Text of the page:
Welcome to the University of Colorado! We know you have a lot to get familiar with in your new position. This page will walk you through the important steps to take as well as the resources available to you through your campus and the CU System Administration.
Step 1: Watch the New Hire Orientation Course
This course is designed by the International Tax Office to highlight important payroll tasks you need to complete as a new international employee of CU.
Step 2: Schedule your initial appointment with the International Tax Office
The International Tax Office exists to help international employees and students make sense of their U.S. tax obligations.
A meeting with the International Tax office is mandatory for all new international employees and international students who receive a stipend through the university's payroll system.
After your initial mandatory meeting, we strongly encourage you to maintain an ongoing communication with the International Tax Office. While the staff cannot provide personal tax advice, we do provide valuable information on available tax treaties, recommendations of where to look for reliable help, resources to help you file your U.S. taxes and more.
Additionally, please notify the International Tax Office whenever your immigration status is extended or changed, as these changes may impact your tax residency status and required withholding.
Step 3: Get familiar with key documents
The university will send you key documents throughout the year, which you will use to file your U.S. taxes. Additionally, you’ll need to know which forms to file with the U.S. Internal Revenue Service (IRS) and deadlines to file them.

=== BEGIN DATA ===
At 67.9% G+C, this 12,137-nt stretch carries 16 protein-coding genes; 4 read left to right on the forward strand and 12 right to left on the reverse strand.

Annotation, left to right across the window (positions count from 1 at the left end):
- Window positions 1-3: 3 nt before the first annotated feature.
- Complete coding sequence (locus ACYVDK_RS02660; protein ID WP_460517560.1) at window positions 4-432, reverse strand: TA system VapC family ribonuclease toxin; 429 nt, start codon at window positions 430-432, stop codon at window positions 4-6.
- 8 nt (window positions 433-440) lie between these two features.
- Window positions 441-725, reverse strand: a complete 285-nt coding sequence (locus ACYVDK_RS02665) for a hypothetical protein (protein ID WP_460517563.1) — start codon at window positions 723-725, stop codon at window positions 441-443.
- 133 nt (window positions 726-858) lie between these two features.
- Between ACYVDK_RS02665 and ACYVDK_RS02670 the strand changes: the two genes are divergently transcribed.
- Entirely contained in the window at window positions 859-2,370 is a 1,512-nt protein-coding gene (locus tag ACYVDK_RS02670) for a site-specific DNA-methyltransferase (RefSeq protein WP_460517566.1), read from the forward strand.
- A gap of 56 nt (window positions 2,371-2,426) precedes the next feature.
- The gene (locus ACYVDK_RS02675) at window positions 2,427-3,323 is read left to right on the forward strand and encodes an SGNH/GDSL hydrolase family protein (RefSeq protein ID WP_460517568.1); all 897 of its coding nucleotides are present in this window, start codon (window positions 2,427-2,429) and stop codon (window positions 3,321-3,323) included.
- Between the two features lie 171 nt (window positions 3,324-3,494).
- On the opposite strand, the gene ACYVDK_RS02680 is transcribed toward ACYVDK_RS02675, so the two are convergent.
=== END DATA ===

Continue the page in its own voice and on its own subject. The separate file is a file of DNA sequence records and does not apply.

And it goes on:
The documents you receive and the documents you file will depend on your tax residency status. Many of you are likely new to the U.S. and considered nonresident alien taxpayers. However, some of you may be new to CU but not to the U.S. and may be considered resident alien taxpayers. Your initial meeting with the International tax Office (outlined in Step 2) will help you determine and understand your status.
In addition, you can find an overview of the documents you can expect to receive, the forms you will need to file and the deadlines to file them on the Tax Documents and Deadlines for Nonresident Aliens webpage or the Tax Documents and Deadlines for Resident Aliens page.
Step 4: Organize and maintain your records
Tax filing is complicated and can be stressful — even for U.S. citizens. As an international worker, organizing your important documents and keeping records throughout the year is crucial. It will help greatly when you need to file taxes or update your residency status.
Make sure to keep digital or paper copies of:
- All the key documents you discussed with the International Tax Office (outlined in Step 2)
- All the documents you received from the university and forms you filed with the IRS (outlined in Step 3), and
- Any applications or declarations you filled out as part of your entry into the United States.
Additionally, it’s helpful to keep a document or spreadsheet detailing every trip you make (and have made) into or out of the United States with dates and immigration status of the entry. This will allow you provide a detailed account of your presence within the United States without having to rely on memory alone or scrambling to find every ticket and boarding pass from the previous year. Downloading your travel history from the Department of Homeland Security's I-94 website can help you get started.
Step 5: Reach out to the International Tax Office for help
The International Tax office is always here to provide information, look for solutions to problems and answer unique questions. Don’t hesitate to contact us anytime you encounter a problem or have a question at email@example.com.